# Writing standard equation of a circle | Mathematics II | High School Math | Khan Academy

– [Voiceover] So we have a circle here and they specified some points for us. This little orangeish, or,
I guess, maroonish-red point right over here is the
center of the circle, and then this blue point
is a point that happens to sit on the circle. And so with that information,
I want you to pause the video and see if you can figure out
the equation for this circle. Alright, let’s work through this together. So let’s first think about
the center of the circle. And the center of the
circle is just going to be the coordinates of that point. So, the x-coordinate is negative one and then the y-coordinate is one. So center is negative one comma one. And now, let’s think about what the radius of the circle is. Well, the radius is going
to be the distance between the center and any point on the circle. So, for example, for example, this distance. The distance of that line. Let’s see I can do it thicker. A thicker version of that. This line, right over there. Something strange about my… Something strange about my pen tool. It’s making that very thin. Let me do it one more time. Okay, that’s better. (laughs) The distance of
that line right over there, that is going to be the radius. So how can we figure that out? Well, we can set up a right triangle and essentially use the distance formula which comes from the Pythagorean Theorem. To figure out the length of that line, so this is the radius, we could figure out a change in x. So, if we look at our
change in x right over here. Our change in x as we go from the center to this point. So this is our change in x. And then we could say that
this is our change in y. That right over there is our change in y. And so our change in x-squared plus our change in y-squared is going to be our radius squared. That comes straight out of
the Pythagorean Theorem. This is a right triangle. And so we can say that r-squared is going to be equal to our change in x-squared plus our change in y-squared. Plus our change in y-squared. Now, what is our change in x-squared? Or, what is our change in x going to be? Our change in x is going to be equal to, well, when we go from the radius to this point over here, our x goes from negative one to six. So you can view it as our ending x minus our starting x. So negative one minus negative, sorry, six minus negative one is equal to seven. So, let me… So, we have our change in x, this right over here, is equal to seven. If we viewed this as the start point and this as the end point, it would be negative seven, but we really care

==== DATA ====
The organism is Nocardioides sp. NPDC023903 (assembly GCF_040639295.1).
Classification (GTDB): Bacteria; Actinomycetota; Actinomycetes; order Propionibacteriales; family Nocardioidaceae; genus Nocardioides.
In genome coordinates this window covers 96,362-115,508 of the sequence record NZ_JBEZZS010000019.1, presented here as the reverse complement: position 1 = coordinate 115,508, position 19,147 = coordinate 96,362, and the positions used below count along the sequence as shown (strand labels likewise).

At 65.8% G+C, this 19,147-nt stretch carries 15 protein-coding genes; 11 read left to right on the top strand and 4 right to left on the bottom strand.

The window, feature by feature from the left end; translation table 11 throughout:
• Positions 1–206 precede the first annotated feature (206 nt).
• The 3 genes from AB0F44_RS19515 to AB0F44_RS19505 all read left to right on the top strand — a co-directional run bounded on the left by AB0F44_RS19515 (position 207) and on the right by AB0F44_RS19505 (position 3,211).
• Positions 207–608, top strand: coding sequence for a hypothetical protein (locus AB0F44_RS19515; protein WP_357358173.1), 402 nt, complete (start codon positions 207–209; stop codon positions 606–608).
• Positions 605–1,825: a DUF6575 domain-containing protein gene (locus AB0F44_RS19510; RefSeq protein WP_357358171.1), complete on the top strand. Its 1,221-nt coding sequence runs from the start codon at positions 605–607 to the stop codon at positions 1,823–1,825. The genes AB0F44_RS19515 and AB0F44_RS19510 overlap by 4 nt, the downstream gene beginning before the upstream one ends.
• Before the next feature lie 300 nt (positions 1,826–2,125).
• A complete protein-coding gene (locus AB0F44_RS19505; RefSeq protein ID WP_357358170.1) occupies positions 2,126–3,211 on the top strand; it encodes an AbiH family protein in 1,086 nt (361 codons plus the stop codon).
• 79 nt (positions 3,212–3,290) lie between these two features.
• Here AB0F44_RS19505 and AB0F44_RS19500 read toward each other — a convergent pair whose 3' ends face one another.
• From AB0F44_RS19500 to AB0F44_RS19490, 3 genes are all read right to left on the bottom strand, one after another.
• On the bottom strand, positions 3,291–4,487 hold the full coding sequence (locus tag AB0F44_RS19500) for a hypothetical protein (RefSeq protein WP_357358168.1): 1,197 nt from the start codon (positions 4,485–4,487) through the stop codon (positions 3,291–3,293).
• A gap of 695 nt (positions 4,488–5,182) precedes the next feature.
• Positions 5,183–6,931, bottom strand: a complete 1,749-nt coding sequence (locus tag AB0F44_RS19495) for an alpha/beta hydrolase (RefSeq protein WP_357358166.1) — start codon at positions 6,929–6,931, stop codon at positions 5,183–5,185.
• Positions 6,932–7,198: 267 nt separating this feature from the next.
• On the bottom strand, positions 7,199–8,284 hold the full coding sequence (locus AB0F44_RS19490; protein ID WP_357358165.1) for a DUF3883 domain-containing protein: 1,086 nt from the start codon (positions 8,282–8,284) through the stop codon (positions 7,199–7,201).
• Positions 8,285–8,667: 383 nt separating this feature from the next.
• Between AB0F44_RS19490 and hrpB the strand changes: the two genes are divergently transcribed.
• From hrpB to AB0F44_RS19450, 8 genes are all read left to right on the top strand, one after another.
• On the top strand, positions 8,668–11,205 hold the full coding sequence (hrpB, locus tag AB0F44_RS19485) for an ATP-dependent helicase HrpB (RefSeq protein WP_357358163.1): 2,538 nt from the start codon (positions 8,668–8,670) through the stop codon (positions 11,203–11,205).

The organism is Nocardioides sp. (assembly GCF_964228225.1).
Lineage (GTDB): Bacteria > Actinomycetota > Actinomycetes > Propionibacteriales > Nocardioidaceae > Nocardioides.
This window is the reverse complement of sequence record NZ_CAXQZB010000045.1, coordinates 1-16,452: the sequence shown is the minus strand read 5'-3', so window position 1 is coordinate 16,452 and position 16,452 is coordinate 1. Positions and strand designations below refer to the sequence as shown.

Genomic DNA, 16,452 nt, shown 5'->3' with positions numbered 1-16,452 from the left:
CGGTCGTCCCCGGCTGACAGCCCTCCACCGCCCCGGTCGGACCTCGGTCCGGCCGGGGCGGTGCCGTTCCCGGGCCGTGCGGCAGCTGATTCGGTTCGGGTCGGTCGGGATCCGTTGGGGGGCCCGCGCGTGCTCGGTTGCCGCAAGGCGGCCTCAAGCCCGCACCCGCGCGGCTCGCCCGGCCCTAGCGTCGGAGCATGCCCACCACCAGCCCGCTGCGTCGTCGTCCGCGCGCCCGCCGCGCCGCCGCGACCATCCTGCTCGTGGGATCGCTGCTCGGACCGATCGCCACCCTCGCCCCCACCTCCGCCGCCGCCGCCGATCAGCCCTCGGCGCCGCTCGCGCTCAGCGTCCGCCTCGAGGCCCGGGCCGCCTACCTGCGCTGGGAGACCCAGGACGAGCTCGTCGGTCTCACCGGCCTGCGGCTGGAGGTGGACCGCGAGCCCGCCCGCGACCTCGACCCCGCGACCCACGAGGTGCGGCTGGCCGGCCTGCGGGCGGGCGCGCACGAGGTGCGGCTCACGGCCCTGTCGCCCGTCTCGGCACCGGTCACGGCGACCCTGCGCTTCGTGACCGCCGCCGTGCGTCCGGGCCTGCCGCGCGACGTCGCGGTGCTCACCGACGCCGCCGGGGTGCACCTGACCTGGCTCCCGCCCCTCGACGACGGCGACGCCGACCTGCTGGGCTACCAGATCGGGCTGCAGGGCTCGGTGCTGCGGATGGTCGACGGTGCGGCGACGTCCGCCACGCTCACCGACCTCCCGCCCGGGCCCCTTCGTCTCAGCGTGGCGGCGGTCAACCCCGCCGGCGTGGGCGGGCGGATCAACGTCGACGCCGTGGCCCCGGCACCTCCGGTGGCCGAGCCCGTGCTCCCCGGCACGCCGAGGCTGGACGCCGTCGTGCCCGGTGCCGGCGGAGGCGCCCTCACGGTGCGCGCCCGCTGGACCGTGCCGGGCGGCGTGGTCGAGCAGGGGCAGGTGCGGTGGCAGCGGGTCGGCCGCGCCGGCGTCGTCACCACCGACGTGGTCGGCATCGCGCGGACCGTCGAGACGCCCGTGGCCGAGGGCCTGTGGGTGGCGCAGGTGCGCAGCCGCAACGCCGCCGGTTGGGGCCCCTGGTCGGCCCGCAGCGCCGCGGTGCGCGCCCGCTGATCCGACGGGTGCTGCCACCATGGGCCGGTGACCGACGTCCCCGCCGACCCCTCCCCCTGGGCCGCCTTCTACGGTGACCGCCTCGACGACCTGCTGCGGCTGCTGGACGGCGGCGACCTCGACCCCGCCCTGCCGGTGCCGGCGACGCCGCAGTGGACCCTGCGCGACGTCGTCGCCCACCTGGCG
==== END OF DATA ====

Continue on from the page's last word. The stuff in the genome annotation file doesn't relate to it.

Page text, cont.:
about the absolute value in the change of x, and once you square it it all becomes a positive anyway. So our change in x right over here is going to be positive seven. And our change in y, well, we are starting at, we are starting at y is equal to one and we are going to y is
equal to negative four. So it would be negative four minus one which is equal to negative five. And so our change in y is negative five. You can view this distance right over here as the absolute value of our change in y, which of course would be
the absolute value of five. But once you square it, it doesn’t matter. The negative sign goes away. And so, this is going to
simplify to seven squared, change in x-squared, is 49. Change in y-squared,
negative five squared, is 25. So we get r-squared, we get r-squared is equal to 49 plus 25. So what’s 49 plus 25? Let’s see, that’s going
to be 54, or was it 74. r-squared is equal to 74. Did I do that right? Yep, 74. And so now we can write the
equation for the circle. The circle is going to be
all of the points that are, well, in fact, let me right all of the, so if r-squared is equal to 74, r is equal to the square-root of 74. And so the equation of
the circle is going to be all points x comma y that are this far away from the center. And so what are those points going to be? Well, the distance is going to be x minus the x-coordinate of the center. x minus negative one squared. Let me do that in a blue color. Minus negative one squared. Plus y minus, y minus the y-coordinate of the center. y minus one squared. Squared. Is equal, is going to
be equal to r-squared. Is going to be equal to the
know is going to be 74. 74. And then if we want to
simplify it a little bit, you subtract a negative,
this becomes a positive. So it simplifies to x plus one squared plus y minus one squared is equal to 74. Is equal to 74. And, we are all done.

### 28 thoughts on “Writing standard equation of a circle | Mathematics II | High School Math | Khan Academy”

• February 23, 2016 at 7:35 pm

π

• February 27, 2016 at 2:42 am

π

• March 25, 2016 at 3:38 pm

π

• May 24, 2016 at 9:40 pm

π

• June 17, 2016 at 1:37 am

π

• October 16, 2016 at 5:56 am

π

• October 18, 2016 at 5:36 pm

B)

• January 16, 2017 at 6:56 pm

π

• January 30, 2017 at 4:44 am

π

• March 31, 2017 at 11:41 am

π

• April 4, 2017 at 9:43 am

Thank you ππΎπ

• April 23, 2017 at 1:49 am

π

• May 22, 2017 at 5:21 am

y is is squared? π²

• September 1, 2017 at 2:36 pm

π

• October 31, 2017 at 9:34 am

π

• November 3, 2017 at 2:04 pm

π

• December 12, 2017 at 6:52 pm

π

• February 22, 2018 at 5:48 pm

thank you so much, was so worried for my further maths GCSE!!!! This is so simple and makes perfect sense. Keep it up

• May 20, 2018 at 8:56 am

π

• May 23, 2018 at 9:19 pm

π

• August 2, 2018 at 10:08 pm

π

• October 14, 2018 at 5:39 am

now I am confident doing A/s level math

• January 14, 2019 at 7:01 pm

π

• June 29, 2019 at 6:23 am

pls help me in my homework.. the question is: Reduce the equation of the circle to the general form.
given: x+2(y-x^2)=4+2y^2

what do i do first to make it into a general form? thanks in advance!

• August 21, 2019 at 10:14 pm

Shouldn't it be equal to 74^2